I know this has happened to all of you. You hear the faint sound of an alarm. Bink. Bink. Bink. Bink. And you can’t tell where it’s coming from. You think it’s your imagination. But the binking sound is incessant. And it’s driving you crazy.
There are certain noises that explicably drive me nearly insane. Noisy fans. Car radios that aren’t turned up loud enough to hear and are only background noise. A rattling car window. And a faint sound of an alarm that you can’t find.
The thing is, Bill’s hard of hearing. There is a range at which he can’t hear a thing. An example is every morning when the coffee pot turns off, there is an alarm alerting us that we’d better go grab our last cup before it gets cold. He simply doesn’t hear it. Nor does he hear the sound the smoke alarm makes when the battery is low. He is completely unable to hear that extremely annoying sound. Woe betide him if he’s ever alone in the house and an alarm goes off alerting him to something dangerous.
So, we’re sitting quietly in the living room, and I am reading. All of the sudden, I notice a binking sound — three shorts binks and a long bink, a pause, and repeat. And repeat.
“What’s that sound,” I asked him.
Of course, his response was, “What sound?”
“Seriously?” I asked him. “You can’t hear that noise?”
He couldn’t. So I am running around the house like a madwoman, putting my ear next to everything that could possibly have an alarm. Our phones. Our pads. The water dispenser. The refrigerator. The alarm clock. I’m getting warm. I’m getting cold again.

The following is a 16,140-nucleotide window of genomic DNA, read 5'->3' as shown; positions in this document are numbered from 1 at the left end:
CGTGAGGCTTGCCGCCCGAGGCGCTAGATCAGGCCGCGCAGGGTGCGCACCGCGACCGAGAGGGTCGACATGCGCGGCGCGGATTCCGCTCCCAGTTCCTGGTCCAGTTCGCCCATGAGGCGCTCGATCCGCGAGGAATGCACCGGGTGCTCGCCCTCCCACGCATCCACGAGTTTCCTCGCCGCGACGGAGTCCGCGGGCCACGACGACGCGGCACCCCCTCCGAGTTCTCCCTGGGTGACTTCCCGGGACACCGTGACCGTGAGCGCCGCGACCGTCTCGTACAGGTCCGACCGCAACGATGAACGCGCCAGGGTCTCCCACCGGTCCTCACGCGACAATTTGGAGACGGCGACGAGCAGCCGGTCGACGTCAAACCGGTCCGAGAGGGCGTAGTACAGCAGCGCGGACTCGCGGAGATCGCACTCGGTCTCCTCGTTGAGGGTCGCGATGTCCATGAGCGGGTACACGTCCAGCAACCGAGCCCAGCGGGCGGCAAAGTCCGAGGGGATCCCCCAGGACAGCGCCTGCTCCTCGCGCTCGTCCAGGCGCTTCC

“Please help me,” I said. “I know you can’t hear it, but just help me know what could possibly be beeping.”
He got up to help. I was standing by the water dispenser and the noise was louder. It had to be the dispenser. Except then it wasn’t. By then, we were both wandering around.
“The smoke alarm,” I said excitedly. We both ran into the den and sure enough, the sound was coming from the smoke alarm.
“I’ll have to take it down,” Bill said, and wandered off to gather tools.
And the sound became faint.
And a light bulb went on over my head, just like the cartoons.
“Come here,” I shouted to Bill. “I think it’s you. I think it’s your pump!”
As you will recall, Bill has participated in a study since September 2018 in which his very important Parkinson’s medication is continually pumped into his body. The pump runs via a battery. And though he wears the pump for probably 12 or 13 hours every day, the battery has never indicated it was getting low. I have commented on it many times to his nurse. She always nods, telling me they last a long time.
But it’s time was up. So I put on my face mask and ran to CVS to get the necessary battery. When I got home, we opened up our handy dandy instruction manual. The first instruction was to turn off the pump. Only it wouldn’t turn off because, well, the battery was dead.
Plan B: We called our helpline and talked to David, who frankly IS the helpline. I wrote a blog about it. And when we told him our predicament, he said, “Oh, oh.”
Oh-oh? It turns out the pump should have alerted us that the battery was running low. It did not. The bad news was that if it has to be reset, that can only be done at the doctor’s office. You know, the one in Denver.
I quickly envisioned packing up our car yesterday afternoon, and driving all day today to get to the doctor’s office in Denver before Bill had to go cold turkey without his meds.
But once again, God provided. David (who is one of God’s angels) talked us through a procedure that he HOPED might work. And it did. Bill is happily hooked back up to his pump, and we can return to Denver this weekend as planned and at a normal speed limit!